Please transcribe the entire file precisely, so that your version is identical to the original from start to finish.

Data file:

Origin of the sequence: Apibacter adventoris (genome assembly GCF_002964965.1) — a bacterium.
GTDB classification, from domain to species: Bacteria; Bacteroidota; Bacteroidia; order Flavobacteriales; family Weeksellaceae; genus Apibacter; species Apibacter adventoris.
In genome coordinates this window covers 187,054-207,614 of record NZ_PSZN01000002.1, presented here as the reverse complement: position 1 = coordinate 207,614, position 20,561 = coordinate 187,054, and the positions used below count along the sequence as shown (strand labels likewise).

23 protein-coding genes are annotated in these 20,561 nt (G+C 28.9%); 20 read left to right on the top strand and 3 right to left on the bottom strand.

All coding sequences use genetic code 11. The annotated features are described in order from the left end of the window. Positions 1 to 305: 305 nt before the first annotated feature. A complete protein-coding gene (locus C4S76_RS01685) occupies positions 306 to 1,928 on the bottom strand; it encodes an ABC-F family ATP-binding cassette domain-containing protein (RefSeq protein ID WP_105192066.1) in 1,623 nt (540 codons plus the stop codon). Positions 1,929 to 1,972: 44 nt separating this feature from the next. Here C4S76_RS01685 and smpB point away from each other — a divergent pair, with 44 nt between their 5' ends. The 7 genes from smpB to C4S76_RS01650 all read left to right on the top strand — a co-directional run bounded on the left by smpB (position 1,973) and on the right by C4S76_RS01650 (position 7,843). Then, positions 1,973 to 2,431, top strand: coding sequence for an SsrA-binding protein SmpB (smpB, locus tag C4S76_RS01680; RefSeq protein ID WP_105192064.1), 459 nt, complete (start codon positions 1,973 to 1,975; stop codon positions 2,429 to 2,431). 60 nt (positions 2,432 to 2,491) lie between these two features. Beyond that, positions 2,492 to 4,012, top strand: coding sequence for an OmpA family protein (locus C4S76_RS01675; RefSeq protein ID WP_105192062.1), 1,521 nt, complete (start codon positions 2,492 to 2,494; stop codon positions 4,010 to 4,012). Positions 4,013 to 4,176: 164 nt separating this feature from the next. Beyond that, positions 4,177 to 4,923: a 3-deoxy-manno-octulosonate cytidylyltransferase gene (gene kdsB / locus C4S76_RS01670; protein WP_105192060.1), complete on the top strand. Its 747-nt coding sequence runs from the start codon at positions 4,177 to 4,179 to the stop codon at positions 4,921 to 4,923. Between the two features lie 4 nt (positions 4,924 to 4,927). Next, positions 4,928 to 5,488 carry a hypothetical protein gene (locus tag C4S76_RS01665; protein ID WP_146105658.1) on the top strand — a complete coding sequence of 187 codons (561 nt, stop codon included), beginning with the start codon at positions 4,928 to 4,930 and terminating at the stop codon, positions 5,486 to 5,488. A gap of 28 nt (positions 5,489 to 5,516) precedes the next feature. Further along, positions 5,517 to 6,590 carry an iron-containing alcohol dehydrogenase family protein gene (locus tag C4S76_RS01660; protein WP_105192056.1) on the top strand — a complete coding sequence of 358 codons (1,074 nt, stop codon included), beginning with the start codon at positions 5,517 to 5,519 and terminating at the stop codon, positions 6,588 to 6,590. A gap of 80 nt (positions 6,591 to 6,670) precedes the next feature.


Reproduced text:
Origin of the sequence: Apibacter adventoris (genome assembly GCF_002964965.1) — a bacterium.
GTDB classification, from domain to species: Bacteria; Bacteroidota; Bacteroidia; order Flavobacteriales; family Weeksellaceae; genus Apibacter; species Apibacter adventoris.
In genome coordinates this window covers 187,054-207,614 of record NZ_PSZN01000002.1, presented here as the reverse complement: position 1 = coordinate 207,614, position 20,561 = coordinate 187,054, and the positions used below count along the sequence as shown (strand labels likewise).

23 protein-coding genes are annotated in these 20,561 nt (G+C 28.9%); 20 read left to right on the top strand and 3 right to left on the bottom strand.

All coding sequences use genetic code 11. The annotated features are described in order from the left end of the window. Positions 1 to 305: 305 nt before the first annotated feature. A complete protein-coding gene (locus C4S76_RS01685) occupies positions 306 to 1,928 on the bottom strand; it encodes an ABC-F family ATP-binding cassette domain-containing protein (RefSeq protein ID WP_105192066.1) in 1,623 nt (540 codons plus the stop codon). Positions 1,929 to 1,972: 44 nt separating this feature from the next. Here C4S76_RS01685 and smpB point away from each other — a divergent pair, with 44 nt between their 5' ends. The 7 genes from smpB to C4S76_RS01650 all read left to right on the top strand — a co-directional run bounded on the left by smpB (position 1,973) and on the right by C4S76_RS01650 (position 7,843). Then, positions 1,973 to 2,431, top strand: coding sequence for an SsrA-binding protein SmpB (smpB, locus tag C4S76_RS01680; RefSeq protein ID WP_105192064.1), 459 nt, complete (start codon positions 1,973 to 1,975; stop codon positions 2,429 to 2,431). 60 nt (positions 2,432 to 2,491) lie between these two features. Beyond that, positions 2,492 to 4,012, top strand: coding sequence for an OmpA family protein (locus C4S76_RS01675; RefSeq protein ID WP_105192062.1), 1,521 nt, complete (start codon positions 2,492 to 2,494; stop codon positions 4,010 to 4,012). Positions 4,013 to 4,176: 164 nt separating this feature from the next. Beyond that, positions 4,177 to 4,923: a 3-deoxy-manno-octulosonate cytidylyltransferase gene (gene kdsB / locus C4S76_RS01670; protein WP_105192060.1), complete on the top strand. Its 747-nt coding sequence runs from the start codon at positions 4,177 to 4,179 to the stop codon at positions 4,921 to 4,923. Between the two features lie 4 nt (positions 4,924 to 4,927). Next, positions 4,928 to 5,488 carry a hypothetical protein gene (locus tag C4S76_RS01665; protein ID WP_146105658.1) on the top strand — a complete coding sequence of 187 codons (561 nt, stop codon included), beginning with the start codon at positions 4,928 to 4,930 and terminating at the stop codon, positions 5,486 to 5,488. A gap of 28 nt (positions 5,489 to 5,516) precedes the next feature. Further along, positions 5,517 to 6,590 carry an iron-containing alcohol dehydrogenase family protein gene (locus tag C4S76_RS01660; protein WP_105192056.1) on the top strand — a complete coding sequence of 358 codons (1,074 nt, stop codon included), beginning with the start codon at positions 5,517 to 5,519 and terminating at the stop codon, positions 6,588 to 6,590. A gap of 80 nt (positions 6,591 to 6,670) precedes the next feature.